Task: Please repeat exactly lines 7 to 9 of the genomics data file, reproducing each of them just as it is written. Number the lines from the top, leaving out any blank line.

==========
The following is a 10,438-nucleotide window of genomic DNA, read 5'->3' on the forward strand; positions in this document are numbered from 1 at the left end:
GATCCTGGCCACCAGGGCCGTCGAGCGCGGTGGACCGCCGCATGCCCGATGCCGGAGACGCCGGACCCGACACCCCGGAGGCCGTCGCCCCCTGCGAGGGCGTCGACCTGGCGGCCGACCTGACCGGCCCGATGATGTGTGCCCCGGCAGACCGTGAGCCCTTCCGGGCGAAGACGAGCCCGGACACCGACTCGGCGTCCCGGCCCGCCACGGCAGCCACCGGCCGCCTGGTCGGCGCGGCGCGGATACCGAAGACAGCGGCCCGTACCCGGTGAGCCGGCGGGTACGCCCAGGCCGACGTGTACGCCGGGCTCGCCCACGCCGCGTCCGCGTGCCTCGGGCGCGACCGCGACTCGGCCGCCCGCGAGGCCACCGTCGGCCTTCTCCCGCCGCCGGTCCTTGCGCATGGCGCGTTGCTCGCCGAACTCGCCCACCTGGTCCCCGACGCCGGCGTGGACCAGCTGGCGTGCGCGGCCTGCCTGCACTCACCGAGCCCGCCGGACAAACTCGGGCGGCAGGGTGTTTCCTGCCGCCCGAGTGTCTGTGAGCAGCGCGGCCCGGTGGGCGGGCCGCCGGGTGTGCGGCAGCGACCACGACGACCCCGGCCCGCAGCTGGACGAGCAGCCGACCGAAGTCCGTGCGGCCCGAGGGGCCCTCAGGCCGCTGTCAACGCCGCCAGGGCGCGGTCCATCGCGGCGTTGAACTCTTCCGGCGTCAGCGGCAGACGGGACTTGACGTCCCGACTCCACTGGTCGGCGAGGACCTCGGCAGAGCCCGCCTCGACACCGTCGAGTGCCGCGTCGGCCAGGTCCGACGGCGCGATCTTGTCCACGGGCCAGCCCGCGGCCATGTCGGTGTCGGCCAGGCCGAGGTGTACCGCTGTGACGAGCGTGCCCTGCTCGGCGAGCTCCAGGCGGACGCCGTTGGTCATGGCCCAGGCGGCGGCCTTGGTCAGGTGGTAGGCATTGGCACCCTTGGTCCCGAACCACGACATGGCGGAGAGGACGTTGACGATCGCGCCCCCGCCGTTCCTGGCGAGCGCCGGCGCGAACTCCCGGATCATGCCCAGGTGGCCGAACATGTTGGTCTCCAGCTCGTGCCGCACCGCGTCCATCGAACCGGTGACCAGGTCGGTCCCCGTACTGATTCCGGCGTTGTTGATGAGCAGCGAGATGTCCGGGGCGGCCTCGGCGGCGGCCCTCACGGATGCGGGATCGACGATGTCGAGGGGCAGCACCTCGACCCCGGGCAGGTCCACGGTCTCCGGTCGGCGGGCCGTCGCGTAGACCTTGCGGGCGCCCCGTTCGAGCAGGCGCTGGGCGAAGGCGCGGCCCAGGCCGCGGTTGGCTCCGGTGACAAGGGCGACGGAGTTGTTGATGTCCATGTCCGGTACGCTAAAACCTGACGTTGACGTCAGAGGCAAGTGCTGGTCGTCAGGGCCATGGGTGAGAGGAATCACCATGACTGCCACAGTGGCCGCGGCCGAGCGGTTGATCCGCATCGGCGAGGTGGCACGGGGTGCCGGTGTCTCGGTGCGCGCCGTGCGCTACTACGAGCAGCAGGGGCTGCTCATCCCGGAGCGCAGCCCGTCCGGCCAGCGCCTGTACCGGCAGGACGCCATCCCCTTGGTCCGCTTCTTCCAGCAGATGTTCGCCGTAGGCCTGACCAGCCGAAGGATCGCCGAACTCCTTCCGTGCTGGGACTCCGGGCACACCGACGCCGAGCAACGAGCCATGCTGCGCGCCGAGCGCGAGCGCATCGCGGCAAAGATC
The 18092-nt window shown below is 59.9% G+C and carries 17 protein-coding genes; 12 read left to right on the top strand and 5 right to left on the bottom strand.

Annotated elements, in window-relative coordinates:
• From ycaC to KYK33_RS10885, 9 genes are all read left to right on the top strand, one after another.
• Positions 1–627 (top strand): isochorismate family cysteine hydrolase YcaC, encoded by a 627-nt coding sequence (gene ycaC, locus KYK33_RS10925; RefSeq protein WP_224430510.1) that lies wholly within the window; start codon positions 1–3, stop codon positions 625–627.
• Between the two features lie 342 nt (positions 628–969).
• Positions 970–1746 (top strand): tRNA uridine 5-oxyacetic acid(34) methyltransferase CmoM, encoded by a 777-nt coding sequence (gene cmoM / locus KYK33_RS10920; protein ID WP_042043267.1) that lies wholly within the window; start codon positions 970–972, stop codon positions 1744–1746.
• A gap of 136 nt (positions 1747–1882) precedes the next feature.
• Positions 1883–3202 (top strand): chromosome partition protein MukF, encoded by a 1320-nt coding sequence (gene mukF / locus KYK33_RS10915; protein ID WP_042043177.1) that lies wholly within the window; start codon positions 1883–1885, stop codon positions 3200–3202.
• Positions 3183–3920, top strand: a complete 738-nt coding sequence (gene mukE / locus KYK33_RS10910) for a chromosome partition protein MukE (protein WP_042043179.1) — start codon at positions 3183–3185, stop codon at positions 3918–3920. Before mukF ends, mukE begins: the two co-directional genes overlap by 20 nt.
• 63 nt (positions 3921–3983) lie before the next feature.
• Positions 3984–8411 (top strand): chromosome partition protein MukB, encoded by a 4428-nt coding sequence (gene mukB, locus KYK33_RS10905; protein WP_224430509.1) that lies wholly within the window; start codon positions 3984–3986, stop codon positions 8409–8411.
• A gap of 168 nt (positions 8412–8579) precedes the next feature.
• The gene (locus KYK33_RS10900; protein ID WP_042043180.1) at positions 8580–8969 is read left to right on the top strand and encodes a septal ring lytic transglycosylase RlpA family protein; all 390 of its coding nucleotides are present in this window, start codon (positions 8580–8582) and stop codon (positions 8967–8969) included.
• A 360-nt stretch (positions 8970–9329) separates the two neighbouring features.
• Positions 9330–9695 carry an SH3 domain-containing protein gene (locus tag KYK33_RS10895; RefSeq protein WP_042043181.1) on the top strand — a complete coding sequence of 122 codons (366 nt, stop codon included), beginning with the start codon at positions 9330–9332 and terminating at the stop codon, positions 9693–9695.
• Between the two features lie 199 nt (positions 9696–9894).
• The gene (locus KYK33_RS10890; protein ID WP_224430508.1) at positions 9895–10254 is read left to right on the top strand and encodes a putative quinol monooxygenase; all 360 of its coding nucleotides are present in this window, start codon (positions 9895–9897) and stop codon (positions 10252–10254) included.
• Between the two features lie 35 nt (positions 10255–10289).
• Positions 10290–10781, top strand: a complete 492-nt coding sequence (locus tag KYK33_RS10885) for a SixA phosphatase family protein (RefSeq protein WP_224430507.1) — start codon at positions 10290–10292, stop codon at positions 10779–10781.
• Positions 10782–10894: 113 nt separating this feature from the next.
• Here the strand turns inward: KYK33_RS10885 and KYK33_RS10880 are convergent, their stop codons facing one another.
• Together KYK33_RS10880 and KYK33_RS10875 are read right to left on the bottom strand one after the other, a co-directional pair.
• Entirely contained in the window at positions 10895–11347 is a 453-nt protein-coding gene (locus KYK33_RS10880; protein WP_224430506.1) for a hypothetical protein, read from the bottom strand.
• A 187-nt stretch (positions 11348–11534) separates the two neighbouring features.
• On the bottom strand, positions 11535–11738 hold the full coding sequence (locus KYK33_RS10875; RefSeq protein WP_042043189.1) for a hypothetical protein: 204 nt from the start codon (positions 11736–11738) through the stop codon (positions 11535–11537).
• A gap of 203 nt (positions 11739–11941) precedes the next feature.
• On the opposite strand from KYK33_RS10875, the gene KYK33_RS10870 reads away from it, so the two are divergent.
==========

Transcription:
• Between the two features lie 342 nt (positions 628–969).
• Positions 970–1746 (top strand): tRNA uridine 5-oxyacetic acid(34) methyltransferase CmoM, encoded by a 777-nt coding sequence (gene cmoM / locus KYK33_RS10920; protein ID WP_042043267.1) that lies wholly within the window; start codon positions 970–972, stop codon positions 1744–1746.
• A gap of 136 nt (positions 1747–1882) precedes the next feature.